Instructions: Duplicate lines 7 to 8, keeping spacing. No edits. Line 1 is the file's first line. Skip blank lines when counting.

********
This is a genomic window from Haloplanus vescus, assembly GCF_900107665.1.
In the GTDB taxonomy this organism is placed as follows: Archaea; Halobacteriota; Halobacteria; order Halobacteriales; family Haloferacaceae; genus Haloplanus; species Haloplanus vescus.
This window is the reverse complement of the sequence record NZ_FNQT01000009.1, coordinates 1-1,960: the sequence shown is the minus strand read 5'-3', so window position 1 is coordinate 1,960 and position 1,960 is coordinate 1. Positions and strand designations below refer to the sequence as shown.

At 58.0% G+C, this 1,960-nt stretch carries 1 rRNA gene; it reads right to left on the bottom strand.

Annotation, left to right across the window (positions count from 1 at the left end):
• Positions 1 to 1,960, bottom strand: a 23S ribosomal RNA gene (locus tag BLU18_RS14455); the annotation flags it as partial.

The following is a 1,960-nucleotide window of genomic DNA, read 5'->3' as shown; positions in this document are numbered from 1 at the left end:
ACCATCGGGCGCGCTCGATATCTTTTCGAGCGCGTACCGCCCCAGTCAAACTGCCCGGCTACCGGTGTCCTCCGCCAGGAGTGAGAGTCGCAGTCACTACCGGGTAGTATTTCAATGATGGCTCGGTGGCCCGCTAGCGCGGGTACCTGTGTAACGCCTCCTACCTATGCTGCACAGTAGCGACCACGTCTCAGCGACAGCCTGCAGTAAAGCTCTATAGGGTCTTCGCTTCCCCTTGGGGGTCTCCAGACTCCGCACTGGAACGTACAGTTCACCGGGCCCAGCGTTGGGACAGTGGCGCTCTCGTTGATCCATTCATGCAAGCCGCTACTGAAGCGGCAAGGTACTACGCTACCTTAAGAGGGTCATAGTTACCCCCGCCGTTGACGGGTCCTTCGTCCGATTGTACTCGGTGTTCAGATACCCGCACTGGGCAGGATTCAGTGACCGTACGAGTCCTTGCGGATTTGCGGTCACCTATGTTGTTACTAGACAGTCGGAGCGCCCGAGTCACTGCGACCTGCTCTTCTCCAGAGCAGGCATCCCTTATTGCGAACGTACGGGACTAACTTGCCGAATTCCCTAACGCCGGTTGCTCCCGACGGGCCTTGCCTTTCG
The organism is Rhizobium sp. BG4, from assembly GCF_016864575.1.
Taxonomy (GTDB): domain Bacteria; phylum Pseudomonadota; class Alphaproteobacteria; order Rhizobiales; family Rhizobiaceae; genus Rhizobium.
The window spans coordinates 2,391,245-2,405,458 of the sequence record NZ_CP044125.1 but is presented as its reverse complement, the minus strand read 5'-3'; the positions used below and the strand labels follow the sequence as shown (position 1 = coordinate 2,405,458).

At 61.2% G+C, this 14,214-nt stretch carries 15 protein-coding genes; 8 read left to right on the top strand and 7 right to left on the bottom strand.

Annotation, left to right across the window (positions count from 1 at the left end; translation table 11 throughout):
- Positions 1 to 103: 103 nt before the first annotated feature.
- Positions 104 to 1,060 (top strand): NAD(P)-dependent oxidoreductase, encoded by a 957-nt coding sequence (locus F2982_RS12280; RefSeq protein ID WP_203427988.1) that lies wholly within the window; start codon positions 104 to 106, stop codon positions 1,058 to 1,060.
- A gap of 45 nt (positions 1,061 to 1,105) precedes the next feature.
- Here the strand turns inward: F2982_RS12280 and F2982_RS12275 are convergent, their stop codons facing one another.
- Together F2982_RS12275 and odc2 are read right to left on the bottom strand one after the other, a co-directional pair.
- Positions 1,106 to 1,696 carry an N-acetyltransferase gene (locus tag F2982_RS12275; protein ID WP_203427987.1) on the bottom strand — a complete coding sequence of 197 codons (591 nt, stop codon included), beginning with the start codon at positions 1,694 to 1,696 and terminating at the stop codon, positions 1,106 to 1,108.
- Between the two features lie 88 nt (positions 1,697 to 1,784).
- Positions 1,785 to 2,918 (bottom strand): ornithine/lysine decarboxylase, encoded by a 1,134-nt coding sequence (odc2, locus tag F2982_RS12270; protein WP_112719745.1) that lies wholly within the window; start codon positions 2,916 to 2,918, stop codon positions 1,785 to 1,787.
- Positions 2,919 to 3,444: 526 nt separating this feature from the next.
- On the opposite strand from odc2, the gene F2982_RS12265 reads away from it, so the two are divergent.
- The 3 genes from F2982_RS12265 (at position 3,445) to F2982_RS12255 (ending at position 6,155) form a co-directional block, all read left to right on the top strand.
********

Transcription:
The following is a 1,960-nucleotide window of genomic DNA, read 5'->3' as shown; positions in this document are numbered from 1 at the left end:
ACCATCGGGCGCGCTCGATATCTTTTCGAGCGCGTACCGCCCCAGTCAAACTGCCCGGCTACCGGTGTCCTCCGCCAGGAGTGAGAGTCGCAGTCACTACCGGGTAGTATTTCAATGATGGCTCGGTGGCCCGCTAGCGCGGGTACCTGTGTAACGCCTCCTACCTATGCTGCACAGTAGCGACCACGTCTCAGCGACAGCCTGCAGTAAAGCTCTATAGGGTCTTCGCTTCCCCTTGGGGGTCTCCAGACTCCGCACTGGAACGTACAGTTCACCGGGCCCAGCGTTGGGACAGTGGCGCTCTCGTTGATCCATTCATGCAAGCCGCTACTGAAGCGGCAAGGTACTACGCTACCTTAAGAGGGTCATAGTTACCCCCGCCGTTGACGGGTCCTTCGTCCGATTGTACTCGGTGTTCAGATACCCGCACTGGGCAGGATTCAGTGACCGTACGAGTCCTTGCGGATTTGCGGTCACCTATGTTGTTACTAGACAGTCGGAGCGCCCGAGTCACTGCGACCTGCTCTTCTCCAGAGCAGGCATCCCTTATTGCGAACGTACGGGACTAACTTGCCGAATTCCCTAACGCCGGTTGCTCCCGACGGGCCTTGCCTTTCG